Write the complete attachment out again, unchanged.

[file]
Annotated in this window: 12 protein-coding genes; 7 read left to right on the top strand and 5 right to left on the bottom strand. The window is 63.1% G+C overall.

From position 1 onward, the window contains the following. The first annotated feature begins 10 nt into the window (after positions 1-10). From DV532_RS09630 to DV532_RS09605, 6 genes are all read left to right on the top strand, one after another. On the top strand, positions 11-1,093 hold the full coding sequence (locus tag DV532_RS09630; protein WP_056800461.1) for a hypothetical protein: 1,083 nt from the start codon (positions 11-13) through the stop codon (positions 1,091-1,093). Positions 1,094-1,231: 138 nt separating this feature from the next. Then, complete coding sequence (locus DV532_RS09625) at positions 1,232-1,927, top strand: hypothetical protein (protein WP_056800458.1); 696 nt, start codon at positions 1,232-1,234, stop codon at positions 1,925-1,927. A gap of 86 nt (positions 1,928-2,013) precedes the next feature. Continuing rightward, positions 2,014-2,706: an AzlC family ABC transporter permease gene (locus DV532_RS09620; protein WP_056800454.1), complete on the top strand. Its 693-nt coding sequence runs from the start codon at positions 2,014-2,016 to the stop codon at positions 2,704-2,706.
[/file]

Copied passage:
Annotated in this window: 12 protein-coding genes; 7 read left to right on the top strand and 5 right to left on the bottom strand. The window is 63.1% G+C overall.

From position 1 onward, the window contains the following. The first annotated feature begins 10 nt into the window (after positions 1-10). From DV532_RS09630 to DV532_RS09605, 6 genes are all read left to right on the top strand, one after another. On the top strand, positions 11-1,093 hold the full coding sequence (locus tag DV532_RS09630; protein WP_056800461.1) for a hypothetical protein: 1,083 nt from the start codon (positions 11-13) through the stop codon (positions 1,091-1,093). Positions 1,094-1,231: 138 nt separating this feature from the next. Then, complete coding sequence (locus DV532_RS09625) at positions 1,232-1,927, top strand: hypothetical protein (protein WP_056800458.1); 696 nt, start codon at positions 1,232-1,234, stop codon at positions 1,925-1,927. A gap of 86 nt (positions 1,928-2,013) precedes the next feature. Continuing rightward, positions 2,014-2,706: an AzlC family ABC transporter permease gene (locus DV532_RS09620; protein WP_056800454.1), complete on the top strand. Its 693-nt coding sequence runs from the start codon at positions 2,014-2,016 to the stop codon at positions 2,704-2,706.